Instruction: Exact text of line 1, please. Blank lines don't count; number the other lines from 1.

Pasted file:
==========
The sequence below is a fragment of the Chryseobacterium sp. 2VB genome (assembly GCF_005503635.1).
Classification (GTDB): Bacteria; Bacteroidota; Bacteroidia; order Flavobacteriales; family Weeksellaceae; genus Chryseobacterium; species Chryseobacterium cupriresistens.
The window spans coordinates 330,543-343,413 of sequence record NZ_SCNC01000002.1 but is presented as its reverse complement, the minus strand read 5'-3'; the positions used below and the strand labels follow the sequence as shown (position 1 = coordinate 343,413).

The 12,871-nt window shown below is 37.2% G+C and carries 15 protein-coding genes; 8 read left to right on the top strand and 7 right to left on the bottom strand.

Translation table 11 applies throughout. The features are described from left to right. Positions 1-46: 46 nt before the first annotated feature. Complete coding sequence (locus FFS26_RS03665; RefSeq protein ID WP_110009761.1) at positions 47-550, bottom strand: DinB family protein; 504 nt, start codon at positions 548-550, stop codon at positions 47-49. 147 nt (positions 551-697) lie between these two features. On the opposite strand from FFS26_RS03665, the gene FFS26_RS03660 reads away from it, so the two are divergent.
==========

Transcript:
The sequence below is a fragment of the Chryseobacterium sp. 2VB genome (assembly GCF_005503635.1).